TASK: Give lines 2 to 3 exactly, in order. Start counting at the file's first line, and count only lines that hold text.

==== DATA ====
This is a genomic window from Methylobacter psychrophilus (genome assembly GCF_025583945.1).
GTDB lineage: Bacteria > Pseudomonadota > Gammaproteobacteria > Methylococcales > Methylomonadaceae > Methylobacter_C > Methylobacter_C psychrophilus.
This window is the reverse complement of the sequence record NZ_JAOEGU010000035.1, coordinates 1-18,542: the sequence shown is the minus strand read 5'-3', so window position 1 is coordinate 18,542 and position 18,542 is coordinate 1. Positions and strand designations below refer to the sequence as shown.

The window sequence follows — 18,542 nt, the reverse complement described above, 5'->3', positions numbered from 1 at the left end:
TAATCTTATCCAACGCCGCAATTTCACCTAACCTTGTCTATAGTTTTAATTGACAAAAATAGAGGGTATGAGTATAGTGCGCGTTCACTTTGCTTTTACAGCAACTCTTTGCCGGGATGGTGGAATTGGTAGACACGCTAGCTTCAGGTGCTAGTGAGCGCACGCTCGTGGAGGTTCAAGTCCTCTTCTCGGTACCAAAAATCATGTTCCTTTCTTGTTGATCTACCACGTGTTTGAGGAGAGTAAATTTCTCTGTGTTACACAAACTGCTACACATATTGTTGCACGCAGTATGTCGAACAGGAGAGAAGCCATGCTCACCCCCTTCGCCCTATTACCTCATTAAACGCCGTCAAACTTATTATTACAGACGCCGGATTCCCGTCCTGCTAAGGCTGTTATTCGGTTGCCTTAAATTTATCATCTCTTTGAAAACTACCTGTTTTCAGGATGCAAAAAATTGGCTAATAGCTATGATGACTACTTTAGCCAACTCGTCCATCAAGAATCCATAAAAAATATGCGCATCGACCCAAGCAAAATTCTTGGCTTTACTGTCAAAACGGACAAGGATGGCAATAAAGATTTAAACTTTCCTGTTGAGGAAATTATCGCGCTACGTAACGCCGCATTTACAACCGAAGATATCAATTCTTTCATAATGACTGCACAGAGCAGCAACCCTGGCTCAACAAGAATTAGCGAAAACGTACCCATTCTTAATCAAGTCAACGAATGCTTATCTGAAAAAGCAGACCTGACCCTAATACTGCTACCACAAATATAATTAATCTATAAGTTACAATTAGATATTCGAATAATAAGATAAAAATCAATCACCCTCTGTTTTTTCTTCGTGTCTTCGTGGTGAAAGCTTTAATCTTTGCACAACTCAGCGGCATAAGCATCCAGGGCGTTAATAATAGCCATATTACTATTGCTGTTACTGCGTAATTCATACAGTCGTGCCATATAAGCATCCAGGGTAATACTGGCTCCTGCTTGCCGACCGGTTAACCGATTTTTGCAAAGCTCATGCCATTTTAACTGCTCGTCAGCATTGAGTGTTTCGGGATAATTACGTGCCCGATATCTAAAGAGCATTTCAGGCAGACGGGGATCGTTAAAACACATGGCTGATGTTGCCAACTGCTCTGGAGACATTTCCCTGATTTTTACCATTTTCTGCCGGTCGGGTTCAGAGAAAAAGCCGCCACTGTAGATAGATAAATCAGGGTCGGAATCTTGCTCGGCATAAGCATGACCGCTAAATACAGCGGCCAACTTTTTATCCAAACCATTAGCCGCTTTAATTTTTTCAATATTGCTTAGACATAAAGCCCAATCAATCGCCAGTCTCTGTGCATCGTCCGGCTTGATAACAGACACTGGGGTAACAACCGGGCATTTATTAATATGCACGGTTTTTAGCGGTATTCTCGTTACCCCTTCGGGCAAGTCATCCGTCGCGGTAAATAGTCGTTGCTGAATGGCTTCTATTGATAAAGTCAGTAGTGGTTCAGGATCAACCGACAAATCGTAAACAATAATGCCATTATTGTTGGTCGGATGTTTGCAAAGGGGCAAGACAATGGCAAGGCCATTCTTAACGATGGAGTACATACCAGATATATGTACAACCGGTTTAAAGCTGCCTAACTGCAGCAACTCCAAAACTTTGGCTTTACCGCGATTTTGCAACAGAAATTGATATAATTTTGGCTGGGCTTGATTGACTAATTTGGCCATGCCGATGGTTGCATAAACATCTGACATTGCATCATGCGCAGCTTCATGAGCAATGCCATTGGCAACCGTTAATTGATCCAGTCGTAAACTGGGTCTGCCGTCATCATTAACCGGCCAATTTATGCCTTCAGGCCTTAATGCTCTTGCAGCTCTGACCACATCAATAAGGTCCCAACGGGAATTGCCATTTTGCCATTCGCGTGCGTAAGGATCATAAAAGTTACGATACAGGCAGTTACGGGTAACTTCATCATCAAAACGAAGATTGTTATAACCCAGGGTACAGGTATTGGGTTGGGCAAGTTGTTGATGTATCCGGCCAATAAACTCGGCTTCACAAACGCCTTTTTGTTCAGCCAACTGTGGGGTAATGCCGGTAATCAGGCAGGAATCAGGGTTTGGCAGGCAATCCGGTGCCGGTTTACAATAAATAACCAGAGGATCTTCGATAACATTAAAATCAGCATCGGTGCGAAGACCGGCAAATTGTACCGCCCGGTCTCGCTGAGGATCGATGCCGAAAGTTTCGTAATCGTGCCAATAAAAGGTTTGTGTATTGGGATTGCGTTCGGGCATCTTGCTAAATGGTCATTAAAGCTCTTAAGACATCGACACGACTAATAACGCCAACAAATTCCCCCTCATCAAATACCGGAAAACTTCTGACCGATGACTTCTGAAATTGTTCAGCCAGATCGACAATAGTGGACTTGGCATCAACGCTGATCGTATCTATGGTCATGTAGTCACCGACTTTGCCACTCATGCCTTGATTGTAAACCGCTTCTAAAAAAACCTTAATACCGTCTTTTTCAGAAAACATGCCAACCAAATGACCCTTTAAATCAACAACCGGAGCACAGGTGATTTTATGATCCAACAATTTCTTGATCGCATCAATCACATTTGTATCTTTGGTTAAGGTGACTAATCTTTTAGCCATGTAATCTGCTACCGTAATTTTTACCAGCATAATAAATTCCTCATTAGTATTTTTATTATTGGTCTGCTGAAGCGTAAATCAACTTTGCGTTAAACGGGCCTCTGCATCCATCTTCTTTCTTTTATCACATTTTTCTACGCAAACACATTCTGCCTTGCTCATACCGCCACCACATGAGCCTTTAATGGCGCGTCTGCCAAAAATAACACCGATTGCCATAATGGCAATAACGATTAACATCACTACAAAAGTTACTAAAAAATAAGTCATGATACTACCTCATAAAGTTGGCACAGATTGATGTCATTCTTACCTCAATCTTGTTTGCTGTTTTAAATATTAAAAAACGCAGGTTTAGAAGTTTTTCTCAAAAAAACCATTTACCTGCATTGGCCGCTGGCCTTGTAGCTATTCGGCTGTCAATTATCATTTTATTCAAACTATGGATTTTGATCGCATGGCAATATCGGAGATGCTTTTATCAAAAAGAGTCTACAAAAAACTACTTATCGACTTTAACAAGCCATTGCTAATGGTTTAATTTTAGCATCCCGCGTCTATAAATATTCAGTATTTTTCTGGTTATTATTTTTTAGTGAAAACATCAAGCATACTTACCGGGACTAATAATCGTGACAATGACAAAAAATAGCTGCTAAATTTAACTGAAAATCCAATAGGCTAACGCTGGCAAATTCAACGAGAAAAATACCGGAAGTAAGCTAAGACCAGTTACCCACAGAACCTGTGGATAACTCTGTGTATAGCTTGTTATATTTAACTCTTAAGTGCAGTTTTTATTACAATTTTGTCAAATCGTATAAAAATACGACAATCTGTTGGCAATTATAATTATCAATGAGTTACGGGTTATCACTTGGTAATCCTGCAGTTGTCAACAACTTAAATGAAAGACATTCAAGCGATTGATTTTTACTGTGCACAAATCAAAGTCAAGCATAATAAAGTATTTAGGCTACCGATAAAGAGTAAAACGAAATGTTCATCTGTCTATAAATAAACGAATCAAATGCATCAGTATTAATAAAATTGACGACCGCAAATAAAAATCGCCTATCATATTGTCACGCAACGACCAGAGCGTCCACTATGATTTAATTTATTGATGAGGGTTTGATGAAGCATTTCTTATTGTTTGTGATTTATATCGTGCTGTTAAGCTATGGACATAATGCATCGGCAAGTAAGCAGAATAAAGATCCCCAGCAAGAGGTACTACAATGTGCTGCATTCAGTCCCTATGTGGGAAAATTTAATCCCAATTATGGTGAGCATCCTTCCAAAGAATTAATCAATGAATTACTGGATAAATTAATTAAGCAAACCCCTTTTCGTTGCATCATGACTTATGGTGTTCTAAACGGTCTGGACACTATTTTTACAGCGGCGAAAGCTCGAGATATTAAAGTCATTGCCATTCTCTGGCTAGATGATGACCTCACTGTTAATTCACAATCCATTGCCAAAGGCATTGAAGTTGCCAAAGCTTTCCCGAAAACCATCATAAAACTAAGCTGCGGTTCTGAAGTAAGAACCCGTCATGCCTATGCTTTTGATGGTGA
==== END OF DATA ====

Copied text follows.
GTDB lineage: Bacteria > Pseudomonadota > Gammaproteobacteria > Methylococcales > Methylomonadaceae > Methylobacter_C > Methylobacter_C psychrophilus.
This window is the reverse complement of the sequence record NZ_JAOEGU010000035.1, coordinates 1-18,542: the sequence shown is the minus strand read 5'-3', so window position 1 is coordinate 18,542 and position 18,542 is coordinate 1. Positions and strand designations below refer to the sequence as shown.